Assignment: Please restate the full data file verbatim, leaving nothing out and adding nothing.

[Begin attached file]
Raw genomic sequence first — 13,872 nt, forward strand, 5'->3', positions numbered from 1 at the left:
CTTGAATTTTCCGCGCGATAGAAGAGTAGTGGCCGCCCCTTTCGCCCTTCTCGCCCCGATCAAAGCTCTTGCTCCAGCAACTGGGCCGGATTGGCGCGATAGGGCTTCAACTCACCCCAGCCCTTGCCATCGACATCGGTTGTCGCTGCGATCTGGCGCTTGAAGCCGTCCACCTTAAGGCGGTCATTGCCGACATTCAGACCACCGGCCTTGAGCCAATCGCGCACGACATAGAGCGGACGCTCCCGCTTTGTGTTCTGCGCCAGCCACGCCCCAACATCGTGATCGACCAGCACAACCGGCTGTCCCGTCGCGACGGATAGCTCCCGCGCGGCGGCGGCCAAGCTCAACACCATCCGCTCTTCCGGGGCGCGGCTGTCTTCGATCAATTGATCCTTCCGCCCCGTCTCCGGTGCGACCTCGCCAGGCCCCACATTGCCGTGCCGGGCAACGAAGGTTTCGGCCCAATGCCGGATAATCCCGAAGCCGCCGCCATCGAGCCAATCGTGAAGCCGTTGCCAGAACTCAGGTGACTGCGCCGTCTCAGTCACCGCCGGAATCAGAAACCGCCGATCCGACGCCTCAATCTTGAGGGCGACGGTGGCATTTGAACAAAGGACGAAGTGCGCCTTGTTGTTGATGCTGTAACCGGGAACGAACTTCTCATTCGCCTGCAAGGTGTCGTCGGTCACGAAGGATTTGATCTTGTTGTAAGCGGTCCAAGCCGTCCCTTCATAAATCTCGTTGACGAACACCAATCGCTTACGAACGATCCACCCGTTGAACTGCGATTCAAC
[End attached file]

Raw genomic sequence first — 13,872 nt, forward strand, 5'->3', positions numbered from 1 at the left:
CTTGAATTTTCCGCGCGATAGAAGAGTAGTGGCCGCCCCTTTCGCCCTTCTCGCCCCGATCAAAGCTCTTGCTCCAGCAACTGGGCCGGATTGGCGCGATAGGGCTTCAACTCACCCCAGCCCTTGCCATCGACATCGGTTGTCGCTGCGATCTGGCGCTTGAAGCCGTCCACCTTAAGGCGGTCATTGCCGACATTCAGACCACCGGCCTTGAGCCAATCGCGCACGACATAGAGCGGACGCTCCCGCTTTGTGTTCTGCGCCAGCCACGCCCCAACATCGTGATCGACCAGCACAACCGGCTGTCCCGTCGCGACGGATAGCTCCCGCGCGGCGGCGGCCAAGCTCAACACCATCCGCTCTTCCGGGGCGCGGCTGTCTTCGATCAATTGATCCTTCCGCCCCGTCTCCGGTGCGACCTCGCCAGGCCCCACATTGCCGTGCCGGGCAACGAAGGTTTCGGCCCAATGCCGGATAATCCCGAAGCCGCCGCCATCGAGCCAATCGTGAAGCCGTTGCCAGAACTCAGGTGACTGCGCCGTCTCAGTCACCGCCGGAATCAGAAACCGCCGATCCGACGCCTCAATCTTGAGGGCGACGGTGGCATTTGAACAAAGGACGAAGTGCGCCTTGTTGTTGATGCTGTAACCGGGAACGAACTTCTCATTCGCCTGCAAGGTGTCGTCGGTCACGAAGGATTTGATCTTGTTGTAAGCGGTCCAAGCCGTCCCTTCATAAATCTCGTTGACGAACACCAATCGCTTACGAACGATCCACCCGTTGAACTGCGATTCAAC